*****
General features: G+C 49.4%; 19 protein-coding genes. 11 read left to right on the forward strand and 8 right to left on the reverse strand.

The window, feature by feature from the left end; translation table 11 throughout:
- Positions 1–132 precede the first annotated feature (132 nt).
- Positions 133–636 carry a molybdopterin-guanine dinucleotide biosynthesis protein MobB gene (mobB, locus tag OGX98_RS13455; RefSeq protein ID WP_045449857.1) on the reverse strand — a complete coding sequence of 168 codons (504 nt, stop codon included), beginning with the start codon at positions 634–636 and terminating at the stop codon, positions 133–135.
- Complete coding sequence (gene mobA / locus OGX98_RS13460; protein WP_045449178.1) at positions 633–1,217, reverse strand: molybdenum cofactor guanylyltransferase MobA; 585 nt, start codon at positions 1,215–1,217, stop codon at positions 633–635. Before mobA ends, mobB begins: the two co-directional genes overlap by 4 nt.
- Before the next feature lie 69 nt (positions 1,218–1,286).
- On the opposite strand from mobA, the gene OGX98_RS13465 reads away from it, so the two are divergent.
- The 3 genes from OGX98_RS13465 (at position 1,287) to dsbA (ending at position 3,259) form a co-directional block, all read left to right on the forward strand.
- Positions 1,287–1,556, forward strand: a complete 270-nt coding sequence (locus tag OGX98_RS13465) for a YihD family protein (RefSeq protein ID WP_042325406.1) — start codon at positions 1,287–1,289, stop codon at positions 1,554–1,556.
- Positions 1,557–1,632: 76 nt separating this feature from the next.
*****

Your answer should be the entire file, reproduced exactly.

General features: G+C 49.4%; 19 protein-coding genes. 11 read left to right on the forward strand and 8 right to left on the reverse strand.

The window, feature by feature from the left end; translation table 11 throughout:
- Positions 1–132 precede the first annotated feature (132 nt).
- Positions 133–636 carry a molybdopterin-guanine dinucleotide biosynthesis protein MobB gene (mobB, locus tag OGX98_RS13455; RefSeq protein ID WP_045449857.1) on the reverse strand — a complete coding sequence of 168 codons (504 nt, stop codon included), beginning with the start codon at positions 634–636 and terminating at the stop codon, positions 133–135.
- Complete coding sequence (gene mobA / locus OGX98_RS13460; protein WP_045449178.1) at positions 633–1,217, reverse strand: molybdenum cofactor guanylyltransferase MobA; 585 nt, start codon at positions 1,215–1,217, stop codon at positions 633–635. Before mobA ends, mobB begins: the two co-directional genes overlap by 4 nt.
- Before the next feature lie 69 nt (positions 1,218–1,286).
- On the opposite strand from mobA, the gene OGX98_RS13465 reads away from it, so the two are divergent.
- The 3 genes from OGX98_RS13465 (at position 1,287) to dsbA (ending at position 3,259) form a co-directional block, all read left to right on the forward strand.
- Positions 1,287–1,556, forward strand: a complete 270-nt coding sequence (locus tag OGX98_RS13465) for a YihD family protein (RefSeq protein ID WP_042325406.1) — start codon at positions 1,287–1,289, stop codon at positions 1,554–1,556.
- Positions 1,557–1,632: 76 nt separating this feature from the next.